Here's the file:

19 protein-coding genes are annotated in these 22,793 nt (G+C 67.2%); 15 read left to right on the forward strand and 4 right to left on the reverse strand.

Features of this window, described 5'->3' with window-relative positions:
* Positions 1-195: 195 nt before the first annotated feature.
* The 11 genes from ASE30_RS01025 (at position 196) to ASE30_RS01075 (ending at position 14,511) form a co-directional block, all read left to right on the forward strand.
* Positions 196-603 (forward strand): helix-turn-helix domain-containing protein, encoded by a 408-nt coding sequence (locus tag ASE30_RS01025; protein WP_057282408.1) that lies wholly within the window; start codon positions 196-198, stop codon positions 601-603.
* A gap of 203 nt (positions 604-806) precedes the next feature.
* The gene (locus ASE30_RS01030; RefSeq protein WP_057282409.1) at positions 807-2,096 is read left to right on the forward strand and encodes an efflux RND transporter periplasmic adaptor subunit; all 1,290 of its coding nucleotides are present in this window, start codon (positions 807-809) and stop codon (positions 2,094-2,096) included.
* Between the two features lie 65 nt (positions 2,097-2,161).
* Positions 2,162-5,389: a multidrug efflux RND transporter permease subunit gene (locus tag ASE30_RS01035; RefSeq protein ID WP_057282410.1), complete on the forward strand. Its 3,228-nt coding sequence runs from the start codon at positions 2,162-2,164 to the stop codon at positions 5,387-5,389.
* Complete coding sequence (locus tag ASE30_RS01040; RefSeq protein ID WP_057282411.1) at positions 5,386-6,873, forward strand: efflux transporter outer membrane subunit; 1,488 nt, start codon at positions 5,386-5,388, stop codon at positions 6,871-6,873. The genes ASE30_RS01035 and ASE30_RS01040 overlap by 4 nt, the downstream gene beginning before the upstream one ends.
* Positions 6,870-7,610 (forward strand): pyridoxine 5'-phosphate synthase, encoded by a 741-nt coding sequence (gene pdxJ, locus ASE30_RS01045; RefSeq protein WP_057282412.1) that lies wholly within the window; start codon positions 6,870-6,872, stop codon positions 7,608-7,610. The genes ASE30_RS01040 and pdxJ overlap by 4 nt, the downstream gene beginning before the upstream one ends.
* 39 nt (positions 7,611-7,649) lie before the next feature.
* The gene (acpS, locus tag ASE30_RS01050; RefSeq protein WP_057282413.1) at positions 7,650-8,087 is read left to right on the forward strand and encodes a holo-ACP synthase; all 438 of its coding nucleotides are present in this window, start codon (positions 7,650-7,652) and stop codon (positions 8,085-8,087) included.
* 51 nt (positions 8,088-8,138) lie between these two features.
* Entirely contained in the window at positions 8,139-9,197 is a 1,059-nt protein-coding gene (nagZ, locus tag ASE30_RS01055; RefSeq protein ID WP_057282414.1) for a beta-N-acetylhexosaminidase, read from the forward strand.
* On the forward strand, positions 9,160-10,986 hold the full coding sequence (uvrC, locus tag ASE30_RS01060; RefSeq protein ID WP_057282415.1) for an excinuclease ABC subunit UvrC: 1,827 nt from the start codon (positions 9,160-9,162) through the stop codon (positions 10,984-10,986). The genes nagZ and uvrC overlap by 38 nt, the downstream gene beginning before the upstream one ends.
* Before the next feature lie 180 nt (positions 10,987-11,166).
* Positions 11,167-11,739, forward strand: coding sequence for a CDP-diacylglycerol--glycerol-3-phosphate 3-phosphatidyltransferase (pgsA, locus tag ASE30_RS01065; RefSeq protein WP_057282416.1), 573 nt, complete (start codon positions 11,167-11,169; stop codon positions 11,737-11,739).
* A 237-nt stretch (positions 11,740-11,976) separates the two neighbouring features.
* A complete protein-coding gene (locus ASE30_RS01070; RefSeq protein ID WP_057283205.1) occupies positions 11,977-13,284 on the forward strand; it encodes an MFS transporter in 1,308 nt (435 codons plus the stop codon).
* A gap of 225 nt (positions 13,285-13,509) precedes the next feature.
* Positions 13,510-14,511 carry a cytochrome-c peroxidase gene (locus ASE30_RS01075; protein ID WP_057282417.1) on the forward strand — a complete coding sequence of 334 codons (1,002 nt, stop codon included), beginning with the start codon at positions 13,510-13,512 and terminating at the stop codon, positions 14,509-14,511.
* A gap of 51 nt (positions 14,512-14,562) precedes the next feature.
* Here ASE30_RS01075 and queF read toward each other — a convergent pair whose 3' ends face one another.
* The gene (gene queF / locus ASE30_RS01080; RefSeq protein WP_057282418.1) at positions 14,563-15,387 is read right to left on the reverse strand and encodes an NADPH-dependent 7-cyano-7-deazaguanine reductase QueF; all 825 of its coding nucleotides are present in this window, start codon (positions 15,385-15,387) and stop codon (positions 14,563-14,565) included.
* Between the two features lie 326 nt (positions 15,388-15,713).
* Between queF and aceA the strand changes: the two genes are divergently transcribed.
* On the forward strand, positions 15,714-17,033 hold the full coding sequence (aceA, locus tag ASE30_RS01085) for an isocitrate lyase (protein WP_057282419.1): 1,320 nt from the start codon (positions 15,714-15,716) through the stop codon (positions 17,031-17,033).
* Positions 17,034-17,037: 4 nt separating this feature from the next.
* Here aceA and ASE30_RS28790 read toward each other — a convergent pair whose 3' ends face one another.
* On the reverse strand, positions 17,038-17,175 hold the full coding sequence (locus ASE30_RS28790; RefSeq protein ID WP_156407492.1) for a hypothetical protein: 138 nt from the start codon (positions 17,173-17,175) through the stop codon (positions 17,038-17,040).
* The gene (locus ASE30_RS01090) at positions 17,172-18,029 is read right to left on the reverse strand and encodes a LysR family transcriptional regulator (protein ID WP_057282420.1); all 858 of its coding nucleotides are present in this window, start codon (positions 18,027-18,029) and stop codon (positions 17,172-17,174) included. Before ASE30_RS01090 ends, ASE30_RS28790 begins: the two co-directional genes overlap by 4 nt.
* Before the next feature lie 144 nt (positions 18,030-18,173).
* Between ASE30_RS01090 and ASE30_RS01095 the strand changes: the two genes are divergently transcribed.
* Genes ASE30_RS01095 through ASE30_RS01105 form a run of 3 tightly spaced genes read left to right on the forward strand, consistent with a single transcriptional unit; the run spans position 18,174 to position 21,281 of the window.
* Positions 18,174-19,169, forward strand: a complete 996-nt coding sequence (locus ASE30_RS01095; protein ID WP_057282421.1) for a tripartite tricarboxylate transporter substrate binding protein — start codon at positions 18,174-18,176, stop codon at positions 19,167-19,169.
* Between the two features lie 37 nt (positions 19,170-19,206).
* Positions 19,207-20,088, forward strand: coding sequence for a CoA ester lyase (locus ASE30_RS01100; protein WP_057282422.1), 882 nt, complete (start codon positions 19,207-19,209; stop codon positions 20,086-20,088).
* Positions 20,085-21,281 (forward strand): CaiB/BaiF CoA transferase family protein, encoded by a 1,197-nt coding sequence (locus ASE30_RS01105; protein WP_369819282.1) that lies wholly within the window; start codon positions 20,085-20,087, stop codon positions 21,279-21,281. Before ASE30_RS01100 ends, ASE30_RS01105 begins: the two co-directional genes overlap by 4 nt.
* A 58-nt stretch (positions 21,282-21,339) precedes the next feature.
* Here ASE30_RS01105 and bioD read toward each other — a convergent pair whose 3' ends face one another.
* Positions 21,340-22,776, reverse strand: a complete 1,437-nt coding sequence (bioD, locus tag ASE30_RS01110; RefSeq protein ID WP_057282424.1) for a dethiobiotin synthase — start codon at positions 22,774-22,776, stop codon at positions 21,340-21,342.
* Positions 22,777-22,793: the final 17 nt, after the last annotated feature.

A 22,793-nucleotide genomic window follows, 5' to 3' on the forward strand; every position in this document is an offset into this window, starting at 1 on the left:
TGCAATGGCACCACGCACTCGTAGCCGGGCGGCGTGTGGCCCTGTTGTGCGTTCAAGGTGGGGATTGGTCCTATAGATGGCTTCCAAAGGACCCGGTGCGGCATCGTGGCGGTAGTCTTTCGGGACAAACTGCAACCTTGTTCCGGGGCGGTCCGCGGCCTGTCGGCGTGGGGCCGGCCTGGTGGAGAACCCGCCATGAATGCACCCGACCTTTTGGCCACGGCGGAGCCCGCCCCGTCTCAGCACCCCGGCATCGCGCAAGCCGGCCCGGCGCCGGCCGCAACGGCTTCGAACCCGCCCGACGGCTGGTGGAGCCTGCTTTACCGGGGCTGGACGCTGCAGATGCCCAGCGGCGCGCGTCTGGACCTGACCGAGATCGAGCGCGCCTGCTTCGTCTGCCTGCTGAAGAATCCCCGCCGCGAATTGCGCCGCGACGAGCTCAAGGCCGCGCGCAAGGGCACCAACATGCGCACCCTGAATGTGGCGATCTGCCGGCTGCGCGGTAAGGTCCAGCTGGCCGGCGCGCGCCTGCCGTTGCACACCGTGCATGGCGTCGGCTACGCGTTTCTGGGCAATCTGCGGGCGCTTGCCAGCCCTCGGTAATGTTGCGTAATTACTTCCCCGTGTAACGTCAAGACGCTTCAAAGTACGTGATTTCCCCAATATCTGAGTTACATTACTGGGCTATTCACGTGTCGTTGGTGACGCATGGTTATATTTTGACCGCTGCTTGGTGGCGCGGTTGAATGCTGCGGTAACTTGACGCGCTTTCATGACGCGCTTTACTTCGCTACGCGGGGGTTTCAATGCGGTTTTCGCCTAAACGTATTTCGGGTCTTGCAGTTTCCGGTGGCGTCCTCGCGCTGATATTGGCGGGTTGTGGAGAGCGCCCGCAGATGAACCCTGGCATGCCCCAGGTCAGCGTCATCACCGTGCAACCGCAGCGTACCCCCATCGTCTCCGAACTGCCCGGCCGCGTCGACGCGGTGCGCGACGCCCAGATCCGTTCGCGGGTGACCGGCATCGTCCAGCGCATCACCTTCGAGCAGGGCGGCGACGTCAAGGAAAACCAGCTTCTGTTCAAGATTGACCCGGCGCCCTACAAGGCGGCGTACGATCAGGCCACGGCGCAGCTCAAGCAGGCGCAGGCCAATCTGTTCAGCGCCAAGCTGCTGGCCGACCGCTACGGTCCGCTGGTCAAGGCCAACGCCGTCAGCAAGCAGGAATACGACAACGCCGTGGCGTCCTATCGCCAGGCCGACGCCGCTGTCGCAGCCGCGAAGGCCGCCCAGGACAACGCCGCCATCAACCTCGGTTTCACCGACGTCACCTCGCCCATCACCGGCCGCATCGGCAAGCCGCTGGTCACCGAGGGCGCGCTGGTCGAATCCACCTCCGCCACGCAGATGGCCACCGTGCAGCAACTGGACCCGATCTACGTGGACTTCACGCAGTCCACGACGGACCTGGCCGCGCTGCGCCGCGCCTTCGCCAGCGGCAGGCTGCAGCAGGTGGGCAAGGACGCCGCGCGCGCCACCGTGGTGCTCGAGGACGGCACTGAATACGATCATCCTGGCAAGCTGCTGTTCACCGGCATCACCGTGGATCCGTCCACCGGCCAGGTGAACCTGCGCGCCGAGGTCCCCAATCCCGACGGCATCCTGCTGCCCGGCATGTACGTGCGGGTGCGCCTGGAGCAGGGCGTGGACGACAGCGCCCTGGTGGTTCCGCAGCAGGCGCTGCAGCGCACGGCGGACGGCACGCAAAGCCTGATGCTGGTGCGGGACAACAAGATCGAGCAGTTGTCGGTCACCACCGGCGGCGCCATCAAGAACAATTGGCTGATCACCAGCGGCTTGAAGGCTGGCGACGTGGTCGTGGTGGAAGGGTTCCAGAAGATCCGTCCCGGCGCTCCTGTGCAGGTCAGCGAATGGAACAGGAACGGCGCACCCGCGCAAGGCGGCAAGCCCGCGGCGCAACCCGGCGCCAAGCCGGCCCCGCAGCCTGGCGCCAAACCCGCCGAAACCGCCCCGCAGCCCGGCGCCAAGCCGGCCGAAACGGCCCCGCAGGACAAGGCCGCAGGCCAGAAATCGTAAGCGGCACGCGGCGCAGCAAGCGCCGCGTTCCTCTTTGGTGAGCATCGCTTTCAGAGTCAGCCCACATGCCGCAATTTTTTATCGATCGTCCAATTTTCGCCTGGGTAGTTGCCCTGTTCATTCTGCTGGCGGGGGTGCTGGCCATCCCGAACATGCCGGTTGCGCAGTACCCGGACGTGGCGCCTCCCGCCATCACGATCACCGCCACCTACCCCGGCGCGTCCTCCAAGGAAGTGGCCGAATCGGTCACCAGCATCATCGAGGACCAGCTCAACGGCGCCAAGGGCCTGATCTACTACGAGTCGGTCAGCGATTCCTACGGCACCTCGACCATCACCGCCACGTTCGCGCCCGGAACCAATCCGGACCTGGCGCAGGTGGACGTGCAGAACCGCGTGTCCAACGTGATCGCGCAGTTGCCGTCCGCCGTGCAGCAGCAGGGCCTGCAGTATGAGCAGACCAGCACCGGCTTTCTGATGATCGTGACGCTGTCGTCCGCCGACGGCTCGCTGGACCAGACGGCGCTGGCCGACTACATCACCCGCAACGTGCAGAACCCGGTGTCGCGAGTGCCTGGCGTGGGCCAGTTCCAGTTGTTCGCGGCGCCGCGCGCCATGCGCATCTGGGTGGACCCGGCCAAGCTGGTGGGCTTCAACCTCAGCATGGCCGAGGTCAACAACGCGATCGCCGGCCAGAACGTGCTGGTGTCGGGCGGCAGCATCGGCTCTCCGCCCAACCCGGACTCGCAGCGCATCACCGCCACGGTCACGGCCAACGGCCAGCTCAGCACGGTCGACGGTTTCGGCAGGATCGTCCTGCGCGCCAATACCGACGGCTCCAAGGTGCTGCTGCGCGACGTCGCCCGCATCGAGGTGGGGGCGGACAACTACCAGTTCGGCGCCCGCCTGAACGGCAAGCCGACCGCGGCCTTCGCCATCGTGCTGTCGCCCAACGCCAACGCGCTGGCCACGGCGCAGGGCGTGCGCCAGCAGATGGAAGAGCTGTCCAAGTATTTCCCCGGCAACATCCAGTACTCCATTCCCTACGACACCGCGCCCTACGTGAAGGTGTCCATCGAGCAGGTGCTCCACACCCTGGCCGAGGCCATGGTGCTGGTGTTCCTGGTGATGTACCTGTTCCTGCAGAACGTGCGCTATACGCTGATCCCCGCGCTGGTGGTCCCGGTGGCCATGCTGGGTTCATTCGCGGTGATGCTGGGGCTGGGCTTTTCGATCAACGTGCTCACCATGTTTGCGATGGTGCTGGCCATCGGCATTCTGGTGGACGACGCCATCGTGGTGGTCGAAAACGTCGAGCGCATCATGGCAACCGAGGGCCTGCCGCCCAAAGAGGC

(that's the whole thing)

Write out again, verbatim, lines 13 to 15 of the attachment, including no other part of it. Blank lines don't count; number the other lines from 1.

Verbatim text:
* The gene (acpS, locus tag ASE30_RS01050; RefSeq protein WP_057282413.1) at positions 7,650-8,087 is read left to right on the forward strand and encodes a holo-ACP synthase; all 438 of its coding nucleotides are present in this window, start codon (positions 7,650-7,652) and stop codon (positions 8,085-8,087) included.
* 51 nt (positions 8,088-8,138) lie between these two features.
* Entirely contained in the window at positions 8,139-9,197 is a 1,059-nt protein-coding gene (nagZ, locus tag ASE30_RS01055; RefSeq protein ID WP_057282414.1) for a beta-N-acetylhexosaminidase, read from the forward strand.